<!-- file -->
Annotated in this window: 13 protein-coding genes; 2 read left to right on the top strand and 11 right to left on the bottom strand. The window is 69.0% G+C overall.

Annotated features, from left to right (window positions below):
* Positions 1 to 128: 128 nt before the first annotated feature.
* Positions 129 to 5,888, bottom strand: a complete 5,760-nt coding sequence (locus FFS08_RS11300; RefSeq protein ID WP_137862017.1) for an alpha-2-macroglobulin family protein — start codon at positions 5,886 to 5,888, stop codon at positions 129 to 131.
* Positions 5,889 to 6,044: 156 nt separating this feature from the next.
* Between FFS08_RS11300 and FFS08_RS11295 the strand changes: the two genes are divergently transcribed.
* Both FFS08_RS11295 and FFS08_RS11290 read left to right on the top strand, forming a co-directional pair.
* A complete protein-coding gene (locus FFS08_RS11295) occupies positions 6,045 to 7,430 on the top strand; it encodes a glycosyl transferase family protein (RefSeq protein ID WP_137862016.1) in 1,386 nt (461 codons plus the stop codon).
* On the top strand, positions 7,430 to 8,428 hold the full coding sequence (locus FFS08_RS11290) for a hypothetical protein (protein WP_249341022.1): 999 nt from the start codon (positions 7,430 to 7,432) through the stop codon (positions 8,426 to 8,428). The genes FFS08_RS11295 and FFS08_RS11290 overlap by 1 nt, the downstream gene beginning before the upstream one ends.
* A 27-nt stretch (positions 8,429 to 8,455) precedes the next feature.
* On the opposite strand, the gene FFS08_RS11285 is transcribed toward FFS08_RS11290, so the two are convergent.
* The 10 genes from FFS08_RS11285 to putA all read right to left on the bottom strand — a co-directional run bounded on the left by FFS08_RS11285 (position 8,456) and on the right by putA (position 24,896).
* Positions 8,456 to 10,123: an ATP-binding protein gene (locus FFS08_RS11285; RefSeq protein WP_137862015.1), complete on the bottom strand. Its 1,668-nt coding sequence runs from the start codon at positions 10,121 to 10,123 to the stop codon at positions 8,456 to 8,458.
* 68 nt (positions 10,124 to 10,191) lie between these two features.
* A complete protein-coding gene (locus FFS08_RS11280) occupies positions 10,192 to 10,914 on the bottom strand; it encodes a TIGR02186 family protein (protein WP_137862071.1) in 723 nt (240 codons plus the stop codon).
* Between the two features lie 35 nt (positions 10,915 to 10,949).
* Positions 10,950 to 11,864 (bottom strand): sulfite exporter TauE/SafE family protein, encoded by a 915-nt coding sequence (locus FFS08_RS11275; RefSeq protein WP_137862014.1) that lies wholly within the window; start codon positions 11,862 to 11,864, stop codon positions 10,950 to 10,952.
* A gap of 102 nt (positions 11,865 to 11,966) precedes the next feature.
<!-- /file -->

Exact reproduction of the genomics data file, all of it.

Annotated in this window: 13 protein-coding genes; 2 read left to right on the top strand and 11 right to left on the bottom strand. The window is 69.0% G+C overall.

Annotated features, from left to right (window positions below):
* Positions 1 to 128: 128 nt before the first annotated feature.
* Positions 129 to 5,888, bottom strand: a complete 5,760-nt coding sequence (locus FFS08_RS11300; RefSeq protein ID WP_137862017.1) for an alpha-2-macroglobulin family protein — start codon at positions 5,886 to 5,888, stop codon at positions 129 to 131.
* Positions 5,889 to 6,044: 156 nt separating this feature from the next.
* Between FFS08_RS11300 and FFS08_RS11295 the strand changes: the two genes are divergently transcribed.
* Both FFS08_RS11295 and FFS08_RS11290 read left to right on the top strand, forming a co-directional pair.
* A complete protein-coding gene (locus FFS08_RS11295) occupies positions 6,045 to 7,430 on the top strand; it encodes a glycosyl transferase family protein (RefSeq protein ID WP_137862016.1) in 1,386 nt (461 codons plus the stop codon).
* On the top strand, positions 7,430 to 8,428 hold the full coding sequence (locus FFS08_RS11290) for a hypothetical protein (protein WP_249341022.1): 999 nt from the start codon (positions 7,430 to 7,432) through the stop codon (positions 8,426 to 8,428). The genes FFS08_RS11295 and FFS08_RS11290 overlap by 1 nt, the downstream gene beginning before the upstream one ends.
* A 27-nt stretch (positions 8,429 to 8,455) precedes the next feature.
* On the opposite strand, the gene FFS08_RS11285 is transcribed toward FFS08_RS11290, so the two are convergent.
* The 10 genes from FFS08_RS11285 to putA all read right to left on the bottom strand — a co-directional run bounded on the left by FFS08_RS11285 (position 8,456) and on the right by putA (position 24,896).
* Positions 8,456 to 10,123: an ATP-binding protein gene (locus FFS08_RS11285; RefSeq protein WP_137862015.1), complete on the bottom strand. Its 1,668-nt coding sequence runs from the start codon at positions 10,121 to 10,123 to the stop codon at positions 8,456 to 8,458.
* 68 nt (positions 10,124 to 10,191) lie between these two features.
* A complete protein-coding gene (locus FFS08_RS11280) occupies positions 10,192 to 10,914 on the bottom strand; it encodes a TIGR02186 family protein (protein WP_137862071.1) in 723 nt (240 codons plus the stop codon).
* Between the two features lie 35 nt (positions 10,915 to 10,949).
* Positions 10,950 to 11,864 (bottom strand): sulfite exporter TauE/SafE family protein, encoded by a 915-nt coding sequence (locus FFS08_RS11275; RefSeq protein WP_137862014.1) that lies wholly within the window; start codon positions 11,862 to 11,864, stop codon positions 10,950 to 10,952.
* A gap of 102 nt (positions 11,865 to 11,966) precedes the next feature.